This week, the biggest story to arise was MLB announcement it would officially consider the seven professional Negro League that ran from 1920 until 1948 to be official major leagues. On the surface, it’s a decision that feels long overdue and many were quick to applaud MLB for the move.
In today’s links I’m going to share a lot of thoughts on this move from white writers, because white writers are among the most heavily employed in sports, and it certainly makes sense that they would talk about such a monumental change.
However before I share their links I think it’s vastly more important to share (and for all of us to read) the thoughts of Black baseball writers on the subject, because as a white writer myself there is a disconnect from the history, the emotion, and the underlying meaning of this change.
So I’m going to spotlight those stories and videos first, and then get into the rest of the post.
- Clinton Yates reminds us this wasn’t a problem in search of a solution, as the Negro Leagues were never lesser, and did not need to be “elevated.”
- Andrea Williams posted not one but TWO threads well worth diving into on Twitter.
Re today's announcement from @MLB, I wanna add that while it's great they're *finally* recognizing the Negro Leagues with Major League status, adding Negro League players to official Major League records does little to remedy the full damage caused by this enduring slight.— Andrea Williams (@AndreaWillWrite) December 16, 2020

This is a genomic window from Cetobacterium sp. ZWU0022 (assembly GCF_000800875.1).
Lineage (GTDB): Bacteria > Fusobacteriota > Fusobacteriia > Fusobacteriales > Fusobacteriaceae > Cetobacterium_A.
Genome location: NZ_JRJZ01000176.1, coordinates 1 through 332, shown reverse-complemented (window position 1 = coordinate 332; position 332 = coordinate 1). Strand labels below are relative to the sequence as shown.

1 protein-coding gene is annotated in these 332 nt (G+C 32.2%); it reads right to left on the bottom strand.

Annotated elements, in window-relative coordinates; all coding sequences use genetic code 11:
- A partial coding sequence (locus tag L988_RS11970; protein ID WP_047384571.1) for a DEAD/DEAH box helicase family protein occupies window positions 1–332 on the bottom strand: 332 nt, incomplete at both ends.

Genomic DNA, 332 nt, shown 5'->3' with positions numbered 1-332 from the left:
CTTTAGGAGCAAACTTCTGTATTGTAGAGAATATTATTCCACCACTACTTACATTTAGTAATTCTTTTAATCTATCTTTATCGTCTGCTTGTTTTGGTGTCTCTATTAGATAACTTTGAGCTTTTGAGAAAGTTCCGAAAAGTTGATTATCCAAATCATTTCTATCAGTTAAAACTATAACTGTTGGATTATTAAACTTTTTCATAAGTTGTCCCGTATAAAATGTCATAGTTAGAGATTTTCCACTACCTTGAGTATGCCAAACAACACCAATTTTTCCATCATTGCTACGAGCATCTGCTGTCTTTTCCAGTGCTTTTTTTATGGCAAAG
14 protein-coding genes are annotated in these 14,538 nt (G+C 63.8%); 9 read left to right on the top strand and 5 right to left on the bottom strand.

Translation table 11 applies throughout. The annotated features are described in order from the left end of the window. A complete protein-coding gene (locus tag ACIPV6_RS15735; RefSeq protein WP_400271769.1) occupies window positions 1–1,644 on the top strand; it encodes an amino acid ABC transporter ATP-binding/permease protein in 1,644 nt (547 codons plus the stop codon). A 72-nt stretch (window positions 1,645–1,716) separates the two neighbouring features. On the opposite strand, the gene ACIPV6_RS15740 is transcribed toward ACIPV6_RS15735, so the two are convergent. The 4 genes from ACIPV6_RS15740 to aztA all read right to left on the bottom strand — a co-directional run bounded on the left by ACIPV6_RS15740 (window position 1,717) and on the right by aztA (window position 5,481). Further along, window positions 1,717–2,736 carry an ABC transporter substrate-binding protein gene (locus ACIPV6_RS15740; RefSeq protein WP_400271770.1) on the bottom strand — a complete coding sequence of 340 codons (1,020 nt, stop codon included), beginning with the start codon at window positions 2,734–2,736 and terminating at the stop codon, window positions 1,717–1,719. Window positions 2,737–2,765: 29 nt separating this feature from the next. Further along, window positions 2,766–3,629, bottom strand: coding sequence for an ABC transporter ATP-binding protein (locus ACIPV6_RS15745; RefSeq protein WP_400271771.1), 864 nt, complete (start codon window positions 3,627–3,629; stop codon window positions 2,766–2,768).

This is SUPER important, & I def agree that the Negro Leagues weren't the Major Leagues. They were wholly separate, wholly self-contained and self-sustained.— Andrea Williams (@AndreaWillWrite) December 16, 2020
BUT, it's important that Black ball be considered "major league" by MLB—and it aint cause of how the white folk feel. https://t.co/VpD5sqjNkh
- Likewise Cory Frontin’s thoughts are important to read.
this is not shade at @MarkArmour04 whose work on the subject is excellent, but it really says something about society that it's again a white-led enterprise to "determine" if negro leaguers were "major leaguers" https://t.co/K9IzDSnuPs— Cory Frontin (@coryfrontin) December 15, 2020
- Assistant Professor Dr. Louis Moore gives us a valuable breakdown in this video.
- And Sean Gibson, great-grandson of one of the best hitters in history Josh Gibson, talks about his great-grandfather’s legacy.
And now, onto the rest of links.
- At FanGraphs, Jay Jaffe discusses the complications of the decision to make this major change to major league history.
- Jared Diamond writes about the new change for the Wall Street Journal.
- Over at The New York Times, Tyler Kepner views the change as MLB righting a wrong.
- Ben Lindbergh says that MLB is just recognizing what was always true: the Negro Leagues were always major league.
- And Matt Snyder answers one of the most common questions: will Josh Gibson become the new home run king, now?
- Ray Sanchez and Dan Kamal spoke to a former Negro Leagues player, Ron Teasley, about the change.
I wanted the major focus of today’s links to be on this news, but I also don’t want these other stories to be missed going into the weekend, so here are a few more good links to round out your Friday.
- Sports Illustrated debate some new name options for Cleveland.
- Eno Sarris wonders which baseball players are the most popular... and why? (The Athletic subscription required.)
- The MLB.com staff have a discussion about what the Rockies should do with Nolan Arenado and Trevor Story.
- Emma Baccellieri asks an expert why this offseason’s glacial pace has felt especially difficult.
- Craig Edwards offers us two easy ways to make baseball better.
- And Marc Normandin suggests MLB and the MLBPA need to get their issues sorted out now, before we hit the 2021 season without essential answers. (Baseball Prospectus Premium required.)
- Daren Willman, who frequently makes art of baseball stats, has gone full Jackson Pollock today.
And tomorrow will be a better day than today, Buster. Make it so.